Every programmer fears it. Every programmer faces it. Every programmer knows it. Burning out. This blog entry is a reflection of the past and what I see for myself in the future.

I started programming when I was around 10-11. I wrote my first line of code on a piece of paper with a pen someone discarded at school. My parents were pretty poor. It would be three years before we would own a computer. A year later, we would be connected to the Internet at blazing speeds of 56kbps. In the three to four years (I can’t pinpoint exactly when I started programming due to various events in my life) I spent writing code by-hand, I learned a bit of HTML–no, it’s not technically programming until you mix in javascript–and I started on my way to learning C. I wrote very basic applications. I wrote calculators that would push/pop from a stack. I wrote little client/server chat applications. I wrote basic shells. Little by little, my projects got more complex, my code got more efficient.

I hated school. I hated learning boring, menial tasks that at the time I felt had nothing to do with my passion: programming. I know now that was foolish thinking. Nevertheless, by the middle of my sophomore year in high school, I had a cumulative GPA of 0.07. Five F’s and one A (the A was, not surprisingly, in computer tech). I architected a closed-circuit TV solution, complete with a video editing lab and a stage. Students could record and broadcast segments to be aired to the rest of the school during a ten-minute homeroom period, much like today’s news channels. As far as I know, the high school still utilizes the same architecture today (with upgraded equipment, of course). I soon learned the hard way that I needed to reform my actions. I worked hard and graduated with a cumulative GPA of 3.27.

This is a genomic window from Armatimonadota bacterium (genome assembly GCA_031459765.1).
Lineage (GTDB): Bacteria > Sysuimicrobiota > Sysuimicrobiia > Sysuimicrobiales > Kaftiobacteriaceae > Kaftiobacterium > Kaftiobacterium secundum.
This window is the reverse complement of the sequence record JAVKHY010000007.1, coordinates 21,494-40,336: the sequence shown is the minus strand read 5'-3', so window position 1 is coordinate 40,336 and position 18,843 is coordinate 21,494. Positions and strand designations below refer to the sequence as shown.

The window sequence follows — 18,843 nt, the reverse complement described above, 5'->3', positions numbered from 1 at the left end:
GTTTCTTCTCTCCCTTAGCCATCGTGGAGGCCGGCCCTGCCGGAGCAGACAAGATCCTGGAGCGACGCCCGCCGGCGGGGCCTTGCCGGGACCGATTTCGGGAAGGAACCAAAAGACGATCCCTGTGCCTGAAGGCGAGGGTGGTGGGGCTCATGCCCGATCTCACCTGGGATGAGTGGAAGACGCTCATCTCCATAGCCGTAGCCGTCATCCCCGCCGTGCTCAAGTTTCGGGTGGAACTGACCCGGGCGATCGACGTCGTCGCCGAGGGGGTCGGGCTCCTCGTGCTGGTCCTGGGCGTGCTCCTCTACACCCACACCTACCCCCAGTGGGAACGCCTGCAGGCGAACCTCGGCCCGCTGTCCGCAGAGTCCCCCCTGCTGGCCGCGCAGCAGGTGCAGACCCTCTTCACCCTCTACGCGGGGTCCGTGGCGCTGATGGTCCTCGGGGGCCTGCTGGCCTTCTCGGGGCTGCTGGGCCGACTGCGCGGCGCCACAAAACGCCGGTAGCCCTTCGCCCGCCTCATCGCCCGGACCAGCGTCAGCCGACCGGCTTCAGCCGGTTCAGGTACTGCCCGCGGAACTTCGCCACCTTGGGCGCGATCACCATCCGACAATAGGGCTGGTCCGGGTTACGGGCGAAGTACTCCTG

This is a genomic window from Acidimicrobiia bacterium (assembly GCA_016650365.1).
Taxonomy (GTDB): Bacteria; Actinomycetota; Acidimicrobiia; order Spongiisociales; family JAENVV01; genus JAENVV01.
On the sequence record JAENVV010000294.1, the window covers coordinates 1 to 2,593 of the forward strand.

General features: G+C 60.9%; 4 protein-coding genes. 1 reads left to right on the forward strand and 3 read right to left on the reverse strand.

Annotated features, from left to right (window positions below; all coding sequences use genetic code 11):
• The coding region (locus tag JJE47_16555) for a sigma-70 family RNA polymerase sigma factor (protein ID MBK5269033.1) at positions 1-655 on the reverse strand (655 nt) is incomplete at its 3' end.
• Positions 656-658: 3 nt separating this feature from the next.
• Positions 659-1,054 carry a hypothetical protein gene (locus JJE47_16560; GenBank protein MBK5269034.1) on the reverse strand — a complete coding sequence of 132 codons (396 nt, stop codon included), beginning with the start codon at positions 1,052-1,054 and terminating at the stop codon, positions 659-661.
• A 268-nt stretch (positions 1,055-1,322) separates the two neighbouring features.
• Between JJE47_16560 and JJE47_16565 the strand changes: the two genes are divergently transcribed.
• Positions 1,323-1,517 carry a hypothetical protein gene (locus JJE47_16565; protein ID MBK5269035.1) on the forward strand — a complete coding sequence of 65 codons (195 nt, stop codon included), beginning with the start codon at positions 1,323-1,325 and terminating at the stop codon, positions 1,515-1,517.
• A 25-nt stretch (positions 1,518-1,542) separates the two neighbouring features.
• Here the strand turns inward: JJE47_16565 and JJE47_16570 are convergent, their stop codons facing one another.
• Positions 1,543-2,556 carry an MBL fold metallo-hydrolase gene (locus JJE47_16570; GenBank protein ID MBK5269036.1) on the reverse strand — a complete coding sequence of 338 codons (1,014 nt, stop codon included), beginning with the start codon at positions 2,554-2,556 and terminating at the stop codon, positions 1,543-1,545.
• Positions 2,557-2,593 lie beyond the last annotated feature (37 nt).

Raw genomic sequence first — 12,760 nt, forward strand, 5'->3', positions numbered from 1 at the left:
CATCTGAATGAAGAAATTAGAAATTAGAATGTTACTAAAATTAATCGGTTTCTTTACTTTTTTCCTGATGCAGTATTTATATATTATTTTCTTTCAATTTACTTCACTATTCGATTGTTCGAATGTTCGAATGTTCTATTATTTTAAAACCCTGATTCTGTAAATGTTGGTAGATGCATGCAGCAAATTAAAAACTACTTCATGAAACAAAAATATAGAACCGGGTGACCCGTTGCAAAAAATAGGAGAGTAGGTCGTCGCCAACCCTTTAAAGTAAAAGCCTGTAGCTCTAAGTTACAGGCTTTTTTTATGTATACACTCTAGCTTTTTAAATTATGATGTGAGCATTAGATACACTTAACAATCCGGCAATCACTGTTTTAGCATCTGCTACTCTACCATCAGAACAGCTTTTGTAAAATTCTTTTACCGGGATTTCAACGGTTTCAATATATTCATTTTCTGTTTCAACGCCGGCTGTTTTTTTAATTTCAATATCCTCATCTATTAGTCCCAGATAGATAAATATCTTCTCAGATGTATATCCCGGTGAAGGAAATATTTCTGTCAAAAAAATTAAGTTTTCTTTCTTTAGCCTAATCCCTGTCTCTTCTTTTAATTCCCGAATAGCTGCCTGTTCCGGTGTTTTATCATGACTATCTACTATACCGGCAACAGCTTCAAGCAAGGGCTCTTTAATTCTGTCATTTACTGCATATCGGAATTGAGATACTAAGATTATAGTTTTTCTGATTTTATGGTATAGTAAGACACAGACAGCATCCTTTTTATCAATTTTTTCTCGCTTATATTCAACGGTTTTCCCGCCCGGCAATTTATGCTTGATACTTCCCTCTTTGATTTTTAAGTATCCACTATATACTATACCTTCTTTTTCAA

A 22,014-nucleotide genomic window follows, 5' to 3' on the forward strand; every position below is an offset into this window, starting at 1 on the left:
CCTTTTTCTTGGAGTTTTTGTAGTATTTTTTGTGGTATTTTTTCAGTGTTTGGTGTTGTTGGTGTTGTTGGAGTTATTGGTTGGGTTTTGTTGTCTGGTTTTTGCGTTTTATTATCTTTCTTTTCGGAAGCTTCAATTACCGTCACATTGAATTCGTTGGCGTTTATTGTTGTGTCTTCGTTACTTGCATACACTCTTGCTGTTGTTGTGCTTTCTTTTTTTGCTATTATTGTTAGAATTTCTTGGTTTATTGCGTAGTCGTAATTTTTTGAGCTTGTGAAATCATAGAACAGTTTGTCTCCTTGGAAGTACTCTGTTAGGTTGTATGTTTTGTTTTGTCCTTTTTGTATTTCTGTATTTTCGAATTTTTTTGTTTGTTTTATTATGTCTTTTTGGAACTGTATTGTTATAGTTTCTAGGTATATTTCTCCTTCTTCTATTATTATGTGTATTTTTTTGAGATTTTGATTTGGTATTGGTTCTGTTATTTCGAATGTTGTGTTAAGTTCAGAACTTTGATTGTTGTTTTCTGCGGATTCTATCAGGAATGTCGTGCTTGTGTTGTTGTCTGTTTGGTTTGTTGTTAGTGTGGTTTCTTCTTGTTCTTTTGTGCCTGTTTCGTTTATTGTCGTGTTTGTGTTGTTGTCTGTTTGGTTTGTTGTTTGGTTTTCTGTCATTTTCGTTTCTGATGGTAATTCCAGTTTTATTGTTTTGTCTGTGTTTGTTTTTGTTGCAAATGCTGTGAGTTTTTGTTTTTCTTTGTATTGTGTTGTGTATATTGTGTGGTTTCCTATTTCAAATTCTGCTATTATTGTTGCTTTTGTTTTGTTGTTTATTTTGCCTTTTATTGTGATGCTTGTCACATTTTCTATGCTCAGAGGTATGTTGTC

I soon started to dabble in security communities. In December 2000, I found Hack3r, led by the late Robert “EPiC” Allinson, a talented hacker whose life’s goal (which was reached at one point) was to bridge the hacking underground with the mainstream. Though I thought my programming skills were great at the time, certain members of Hack3r helped me stretch my learning and grow my skills to what they are today. I owe my entire professional career to EPiC and his friends.

I’ve been programming off-and-on ever since. Programming has been my life. I’ve learned a lot and have an infinite amount more to learn. I’ve felt many times that I”ve hit the programmer’s nightmare. I entered the professional programming field four years ago, 3.5 of which was with a single employer. I loved that employer and am grateful for the long-term friendly relationship I’ve had and still have with them. On more than one occasion, I’ve felt that programming has become mundane. At times, no matter the problem I was solving, it felt the same to me: instantiating new variables, writing loops, coding conditional statements. Hacking away at code simply seemed as though I was regurgitating the same end-product time and time again.

These past few months, I’ve learned the basics of writing Drupal modules. I’ve enhanced my PHP skills. I’m currently learning Objective-C and Cocoa development. Learning these new skills and being tasked with fun, exciting projects have rekindled my passion for programming. I absolutely love my current tasks. I’m now contributing back to the opensource communities. Contributing back brings feelings of accomplishment and respect. I dread the day when I feel burnt out again. I hope that day never again comes.

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